Things get much smoother after fixing the ESP8266 I2C issue. While the RV-1805-C3 RTC module is interfering the ESP8266 and hence omitted for now (more details on this later), the rest of the PCB seems to be working fine: The environmental sensors are now fully functional, the LTC2942-1 battery fuel gauge is working (though this might be dropped ultimately due to its high current consumption, more testing needed), and most importantly, the energy harvesting circuit is somewhat charging the battery or supercapacitor.
Generally speaking, there are two things that you need to understand in order to build a self-sustaining, energy-harvesting system:
- Expense: How much energy does the system consume?
- Income: How much energy can the system harvest and make available for use?
Answering the first question is fairly straightforward: You can simply plug a current meter to profile how much power it is consuming at each stage (deep sleep, sensor polling, transmitting, etc.), and derive an upper bound for this.
On the other hand, determining (or predicting) energy availability is difficult, especially for uncontrollable (though somewhat predictable) energy sources like solar. The software part of this project is meant to address this problem, but that will be a long story to tell in some future posts. For the time being, I will need to characterize the hardware capabilities with different types of solar cells that I have:
- IXYS KXOB22-01X8F (This is the one that can be placed on the PCB. I do not really expect it to be useful for the ESP8266-based SPINES Mote, but I thought that it would be interesting to evaluate what it can do for some future lower-power SPINES variants.)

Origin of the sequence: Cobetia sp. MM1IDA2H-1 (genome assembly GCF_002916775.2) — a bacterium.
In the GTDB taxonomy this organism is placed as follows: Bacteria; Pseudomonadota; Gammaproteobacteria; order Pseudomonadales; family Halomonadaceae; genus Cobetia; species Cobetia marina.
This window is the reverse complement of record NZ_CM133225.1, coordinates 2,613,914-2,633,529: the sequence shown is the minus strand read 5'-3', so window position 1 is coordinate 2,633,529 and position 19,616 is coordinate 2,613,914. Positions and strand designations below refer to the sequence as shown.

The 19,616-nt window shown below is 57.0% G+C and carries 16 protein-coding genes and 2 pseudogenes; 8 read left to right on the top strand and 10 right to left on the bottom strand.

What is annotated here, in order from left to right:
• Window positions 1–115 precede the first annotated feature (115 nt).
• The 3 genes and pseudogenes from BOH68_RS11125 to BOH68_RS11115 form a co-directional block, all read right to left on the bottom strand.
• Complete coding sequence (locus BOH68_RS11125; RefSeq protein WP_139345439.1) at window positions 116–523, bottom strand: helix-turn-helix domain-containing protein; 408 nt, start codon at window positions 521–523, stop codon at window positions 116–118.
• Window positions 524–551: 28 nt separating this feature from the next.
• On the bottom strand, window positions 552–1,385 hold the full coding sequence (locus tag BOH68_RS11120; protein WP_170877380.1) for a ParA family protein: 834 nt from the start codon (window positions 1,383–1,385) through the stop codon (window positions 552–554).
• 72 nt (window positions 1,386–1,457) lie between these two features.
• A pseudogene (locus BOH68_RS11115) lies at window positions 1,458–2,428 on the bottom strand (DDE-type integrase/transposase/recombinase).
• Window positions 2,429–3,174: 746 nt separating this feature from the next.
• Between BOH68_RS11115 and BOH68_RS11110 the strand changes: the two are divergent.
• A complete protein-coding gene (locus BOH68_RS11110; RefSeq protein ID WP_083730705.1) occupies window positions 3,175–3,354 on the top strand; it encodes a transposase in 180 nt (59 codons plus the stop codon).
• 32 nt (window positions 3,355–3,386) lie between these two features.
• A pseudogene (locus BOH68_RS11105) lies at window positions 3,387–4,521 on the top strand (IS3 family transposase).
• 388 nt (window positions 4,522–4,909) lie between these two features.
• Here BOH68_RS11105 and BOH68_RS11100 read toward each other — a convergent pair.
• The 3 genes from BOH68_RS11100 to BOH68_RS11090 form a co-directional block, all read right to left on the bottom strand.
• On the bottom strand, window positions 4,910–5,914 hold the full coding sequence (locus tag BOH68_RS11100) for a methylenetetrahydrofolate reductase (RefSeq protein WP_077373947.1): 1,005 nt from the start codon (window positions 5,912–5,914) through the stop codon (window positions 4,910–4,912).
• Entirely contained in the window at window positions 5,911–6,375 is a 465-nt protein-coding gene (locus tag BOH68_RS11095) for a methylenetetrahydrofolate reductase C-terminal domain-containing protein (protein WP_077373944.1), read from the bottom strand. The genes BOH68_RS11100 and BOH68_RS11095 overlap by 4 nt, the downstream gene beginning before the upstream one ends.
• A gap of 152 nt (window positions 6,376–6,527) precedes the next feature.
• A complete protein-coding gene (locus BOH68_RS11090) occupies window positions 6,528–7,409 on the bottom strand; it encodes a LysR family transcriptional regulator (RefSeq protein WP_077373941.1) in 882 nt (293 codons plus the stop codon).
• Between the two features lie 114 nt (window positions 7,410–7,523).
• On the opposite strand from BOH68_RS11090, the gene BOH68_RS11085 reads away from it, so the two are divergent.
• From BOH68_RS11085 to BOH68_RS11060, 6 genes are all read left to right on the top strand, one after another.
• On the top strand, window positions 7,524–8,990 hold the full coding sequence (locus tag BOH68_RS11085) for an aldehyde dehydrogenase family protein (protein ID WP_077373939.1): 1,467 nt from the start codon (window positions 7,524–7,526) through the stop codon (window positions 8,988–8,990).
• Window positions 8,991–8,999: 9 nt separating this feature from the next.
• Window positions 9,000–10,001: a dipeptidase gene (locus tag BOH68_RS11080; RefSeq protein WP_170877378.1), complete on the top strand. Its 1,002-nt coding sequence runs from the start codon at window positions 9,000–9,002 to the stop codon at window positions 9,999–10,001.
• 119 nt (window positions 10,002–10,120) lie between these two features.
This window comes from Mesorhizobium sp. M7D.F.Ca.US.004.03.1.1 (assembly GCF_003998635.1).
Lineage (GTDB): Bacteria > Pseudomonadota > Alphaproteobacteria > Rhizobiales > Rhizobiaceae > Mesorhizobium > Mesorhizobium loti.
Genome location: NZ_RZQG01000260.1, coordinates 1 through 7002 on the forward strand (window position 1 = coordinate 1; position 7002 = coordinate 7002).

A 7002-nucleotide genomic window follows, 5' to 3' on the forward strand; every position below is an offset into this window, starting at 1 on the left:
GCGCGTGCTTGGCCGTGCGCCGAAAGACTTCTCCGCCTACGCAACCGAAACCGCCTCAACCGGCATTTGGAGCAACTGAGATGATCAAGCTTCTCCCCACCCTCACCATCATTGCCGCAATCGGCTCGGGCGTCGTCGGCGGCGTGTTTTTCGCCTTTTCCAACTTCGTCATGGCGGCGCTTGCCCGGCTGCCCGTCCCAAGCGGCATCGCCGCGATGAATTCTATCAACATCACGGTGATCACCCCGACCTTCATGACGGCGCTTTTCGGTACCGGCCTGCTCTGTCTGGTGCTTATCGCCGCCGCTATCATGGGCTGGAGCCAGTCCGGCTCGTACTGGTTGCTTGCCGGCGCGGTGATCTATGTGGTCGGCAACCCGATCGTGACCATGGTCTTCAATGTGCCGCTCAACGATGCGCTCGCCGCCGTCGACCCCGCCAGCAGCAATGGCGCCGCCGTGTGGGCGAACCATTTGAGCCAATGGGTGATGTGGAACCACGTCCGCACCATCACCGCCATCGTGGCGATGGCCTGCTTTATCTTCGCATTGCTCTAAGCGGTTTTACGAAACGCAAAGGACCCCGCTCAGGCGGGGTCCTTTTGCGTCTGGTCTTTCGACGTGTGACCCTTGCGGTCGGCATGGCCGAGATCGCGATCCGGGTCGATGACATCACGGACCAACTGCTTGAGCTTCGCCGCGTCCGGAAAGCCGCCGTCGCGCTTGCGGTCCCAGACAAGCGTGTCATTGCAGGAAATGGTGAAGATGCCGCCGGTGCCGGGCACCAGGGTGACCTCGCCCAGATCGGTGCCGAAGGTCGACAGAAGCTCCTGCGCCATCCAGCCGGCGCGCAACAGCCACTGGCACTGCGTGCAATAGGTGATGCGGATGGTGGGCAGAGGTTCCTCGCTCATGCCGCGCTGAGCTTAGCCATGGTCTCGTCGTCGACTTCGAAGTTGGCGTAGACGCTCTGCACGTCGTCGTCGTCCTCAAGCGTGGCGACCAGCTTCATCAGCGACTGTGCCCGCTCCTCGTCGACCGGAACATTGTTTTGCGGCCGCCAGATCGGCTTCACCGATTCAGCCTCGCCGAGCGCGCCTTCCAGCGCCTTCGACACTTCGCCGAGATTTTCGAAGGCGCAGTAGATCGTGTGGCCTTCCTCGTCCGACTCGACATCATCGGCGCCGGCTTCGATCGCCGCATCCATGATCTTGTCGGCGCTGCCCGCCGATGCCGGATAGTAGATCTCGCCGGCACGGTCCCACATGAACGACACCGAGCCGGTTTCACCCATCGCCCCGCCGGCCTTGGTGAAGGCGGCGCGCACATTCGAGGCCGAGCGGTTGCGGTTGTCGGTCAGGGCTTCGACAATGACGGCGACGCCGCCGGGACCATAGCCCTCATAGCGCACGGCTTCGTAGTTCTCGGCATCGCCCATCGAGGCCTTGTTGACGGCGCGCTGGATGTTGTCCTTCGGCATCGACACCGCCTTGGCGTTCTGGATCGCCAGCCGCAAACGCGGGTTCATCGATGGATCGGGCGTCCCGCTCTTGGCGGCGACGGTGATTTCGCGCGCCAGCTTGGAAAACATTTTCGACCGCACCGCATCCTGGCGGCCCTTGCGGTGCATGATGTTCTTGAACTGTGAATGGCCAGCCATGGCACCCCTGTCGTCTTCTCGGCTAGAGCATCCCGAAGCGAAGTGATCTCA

- Seeed Technology 0.5 W Solar Panel
- Some ultra cheap solar panels "rated" at 1 W (as shown in the picture below)
I have just set up a halogen lamp test stand to establish the best-case scenario. This measures the charging current (with the multimeter on the right; the left one is probing the battery voltage) to a 240 mAh LiPo battery via the BQ25570 power management IC.
With the halogen lamp turned on (measured at 300 lux with an iPhone app), the KXOB22-01X8F can deliver around 250 µA to the battery, while the 1 W solar panel can achieve up to 8 mA.
I am going to test how well (or bad) the charging goes for these solar cells in more realistic outdoor and indoor (thanks for the mention in the Hackaday newsletter!) scenarios in the next few days. Hope the weather will turn better for outdoor tests. Stay tuned.